Earth: the only planet known to support life
Our average star the Sun has a unique selling point: it is the only star we know of to host a planet that has life on its surface.
On many scales the Sun can be seen as quite average: about average size, about average brightness.
Even in the terms of categorisation it falls into the band in which the majority of stars sit, called the main sequence.
So does it have a USP, a unique selling point? Well, to date the only unique feature we’ve confirmed about the Sun but have not yet found elsewhere is the fact that one of its planets has life on it.
The search for signs of life beyond our Solar System is still in its infancy. To date just over 5,000 exoplanets have been discovered, and that number is likely to greatly increase over the next few years.
The holy grail would be to find Earth-sized planets that sit in their stars’ habitable zone, also known as the Goldilocks Zone since it is neither too hot nor too cold for liquid water.
But what makes a planet habitable? If we are looking for signs of life, a planet with liquid water on it seems like a good place to start.
But, if we find what we are looking for out there (and we do have some very good candidates), how can we detect signs of life?
Analysing starlight to detect signs of life
Biological activity as we know it creates a distinct chemical signature in a planet’s atmosphere, so by analysing the spectrum of that atmosphere, the chemical composition and possible biosignature fingerprint could give us a strong indication of whether life is out there.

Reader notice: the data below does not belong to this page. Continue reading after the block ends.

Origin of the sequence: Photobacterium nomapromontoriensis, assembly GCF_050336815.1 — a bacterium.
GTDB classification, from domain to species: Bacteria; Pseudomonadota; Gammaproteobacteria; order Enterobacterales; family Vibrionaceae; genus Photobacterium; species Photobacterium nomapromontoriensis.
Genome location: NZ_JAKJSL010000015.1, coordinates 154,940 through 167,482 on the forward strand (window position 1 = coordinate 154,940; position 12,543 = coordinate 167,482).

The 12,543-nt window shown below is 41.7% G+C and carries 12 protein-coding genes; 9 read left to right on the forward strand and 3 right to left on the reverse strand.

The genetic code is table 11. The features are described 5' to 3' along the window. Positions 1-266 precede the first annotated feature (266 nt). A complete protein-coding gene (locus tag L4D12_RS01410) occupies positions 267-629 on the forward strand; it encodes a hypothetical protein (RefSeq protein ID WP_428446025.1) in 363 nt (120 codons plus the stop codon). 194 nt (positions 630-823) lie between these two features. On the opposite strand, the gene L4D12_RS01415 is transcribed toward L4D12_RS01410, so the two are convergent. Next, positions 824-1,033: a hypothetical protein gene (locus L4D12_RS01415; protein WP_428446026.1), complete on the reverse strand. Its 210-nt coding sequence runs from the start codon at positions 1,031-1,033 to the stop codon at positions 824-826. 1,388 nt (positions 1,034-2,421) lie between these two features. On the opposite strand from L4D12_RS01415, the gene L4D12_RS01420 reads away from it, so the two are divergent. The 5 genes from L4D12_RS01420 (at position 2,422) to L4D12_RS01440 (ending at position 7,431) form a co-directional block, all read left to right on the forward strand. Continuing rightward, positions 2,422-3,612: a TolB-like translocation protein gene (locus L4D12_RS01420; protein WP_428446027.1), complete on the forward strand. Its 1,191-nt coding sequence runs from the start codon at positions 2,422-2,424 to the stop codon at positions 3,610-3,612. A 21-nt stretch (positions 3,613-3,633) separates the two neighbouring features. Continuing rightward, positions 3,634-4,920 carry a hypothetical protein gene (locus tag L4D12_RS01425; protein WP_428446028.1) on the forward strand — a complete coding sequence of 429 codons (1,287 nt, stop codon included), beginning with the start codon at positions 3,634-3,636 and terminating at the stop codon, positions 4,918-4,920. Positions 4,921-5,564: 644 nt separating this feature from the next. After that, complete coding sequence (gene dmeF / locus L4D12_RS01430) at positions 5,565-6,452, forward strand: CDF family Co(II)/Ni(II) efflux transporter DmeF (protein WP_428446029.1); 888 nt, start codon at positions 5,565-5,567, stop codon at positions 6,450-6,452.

But therein lies the challenge: to detect exoplanets we use a range of techniques, and one of the more popular is to detect a drop in a star’s brightness as an exoplanet transits across it.
These light drops can be very small, but we have instruments sophisticated enough to detect them.
What we do not have yet is instrumentation that has a high enough resolution to detect starlight passing though the thin band of atmosphere around an exoplanet, so it can be analysed for its chemical signature.
This would seem like a show-stopper and delay our analysis until something like the European Extremely Large Telescope is completed.
But astronomers are wily creatures and realised that if you analysed a star’s spectrum with and without a planet in transit, you could get a strong indication of the chemical content of the exoplanet’s atmosphere and search for those biomarkers indicating life.
In the next decade or so we may be able to confirm that there is an indication of life out there on a few of our exoplanet neighbours.
We could find that the Sun’s current USP no longer exists and that even in this respect it is quite average.
But I think that the search for life may be a lot more challenging and that our star will prove to be rarer than we realised.
This article originally appeared in the August 2014 issue of BBC Sky at Night Magazine.
Maggie Aderin-Pocock is a space engineer and a co-presenter on the BBC's The Sky at Night.